Added Deepak Jain, President, ACMA, “The automotive industry accounts for almost half of India’s manufacturing economy, while the component industry accounts for a quarter. We are hopeful that the Government would consider our long-standing recommendation of 18 per cent GST on all auto components as also extend impetus to R&D and indigenous technology development.”

Mentioned Ayush Lohia, CEO at Lohia Auto Industry, “I expect the government to ensure that they instruct the retail banks to provide finance for electric vehicles, perhaps at a lower rate than Internal Combustion Engine (ICE) units.” Speaking on the GST collection on components, added Lohia, “I expect the government to refund the GST collected from whatever components the auto companies are currently purchasing.” Lohia additionally called for a GST rate cut on batteries from 18 per cent currently both on Lithium-ion and Lead-acid batteries down to five per cent to bring it at par with the GST levied on chargers.

“For the component manufacturer’s like us stability in steel prices is also important so that growth trajectory can be sustained.”Harsha Kadam, CEO & President – Industrial Business, Schaeffler India.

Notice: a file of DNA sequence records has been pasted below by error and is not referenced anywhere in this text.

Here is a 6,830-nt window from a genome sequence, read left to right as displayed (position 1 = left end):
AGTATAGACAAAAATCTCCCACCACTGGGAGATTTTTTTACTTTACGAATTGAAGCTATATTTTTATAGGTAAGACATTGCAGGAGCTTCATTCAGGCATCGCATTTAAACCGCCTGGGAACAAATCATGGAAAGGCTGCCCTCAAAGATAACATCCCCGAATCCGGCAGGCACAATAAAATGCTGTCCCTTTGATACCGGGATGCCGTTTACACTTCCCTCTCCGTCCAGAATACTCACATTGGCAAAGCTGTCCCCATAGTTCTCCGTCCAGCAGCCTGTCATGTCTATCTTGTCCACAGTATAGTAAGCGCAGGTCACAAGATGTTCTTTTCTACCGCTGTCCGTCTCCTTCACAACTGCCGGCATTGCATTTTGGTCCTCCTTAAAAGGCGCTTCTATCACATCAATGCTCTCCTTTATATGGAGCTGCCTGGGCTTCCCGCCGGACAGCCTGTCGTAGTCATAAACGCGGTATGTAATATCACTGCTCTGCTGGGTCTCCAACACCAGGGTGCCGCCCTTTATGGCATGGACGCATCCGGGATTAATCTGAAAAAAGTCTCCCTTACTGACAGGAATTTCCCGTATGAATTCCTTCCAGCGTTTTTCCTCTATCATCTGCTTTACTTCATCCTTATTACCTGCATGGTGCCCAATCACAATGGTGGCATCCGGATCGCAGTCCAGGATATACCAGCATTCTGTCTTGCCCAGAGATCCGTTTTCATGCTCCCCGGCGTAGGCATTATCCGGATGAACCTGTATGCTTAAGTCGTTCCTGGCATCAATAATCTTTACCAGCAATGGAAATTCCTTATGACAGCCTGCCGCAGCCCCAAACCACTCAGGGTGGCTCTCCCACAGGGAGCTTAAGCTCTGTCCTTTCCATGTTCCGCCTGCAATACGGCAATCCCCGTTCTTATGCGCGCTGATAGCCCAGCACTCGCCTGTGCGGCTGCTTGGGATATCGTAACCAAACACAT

Drawing attention to the input prices, Harsha Kadam, CEO & President – Industrial Business, Schaeffler India mentioned, “For the component manufacturer’s like us stability in steel prices is also important so that growth trajectory can be sustained, and profit can be passed on to end consumers.” Optimistic of the Budget announcements, Kadam expressed hope in the government announcing a clear roadmap and model on the required infrastructure to support last year’s budget initiatives in this year’s budget.

Notably, the Union Budget 2020 also comes at a time when global growth is projected to rise from an estimated 2.9 per cent in 2019 to 3.3 per cent in 2020 and 3.4 per cent for 2021. The estimates are a downward revision of 0.1 per centage point for 2019 and 2020 and 0.2 for 2021 as against the projections made in the October World Economic Outlook (WEO). The downward revision primarily reflects negative surprises to economic activity in select emerging market economies, notably India. It is said to have led to a reassessment of growth prospects over the next two years. Reflecting on the corporate tax rate cut along with a reduction in GST on electric vehicles as welcome steps initiated by the government last year, mentioned P Srinivasavaradhan, President, TVS Srichakra Ltd., that for the coming year the government must address the supply-demand gap in natural rubber, a critical raw material of the tyre industry on priority basis.

Steps to curb rising raw material and fuel prices will aid both vehicle manufacturers and auto component makers.” P Srinivasavaradhan, President, TVS Srichakra Ltd

“We request the government to reconsider the GST component in tyre pricing, also relook at relaxation in GST for two-wheelers.” “Steps to curb rising raw material and fuel prices will aid both vehicle manufacturers and auto component makers in the long term,” he added. Srinivasavaradhan further called upon for the need to focus on areas like strengthening the required road and transport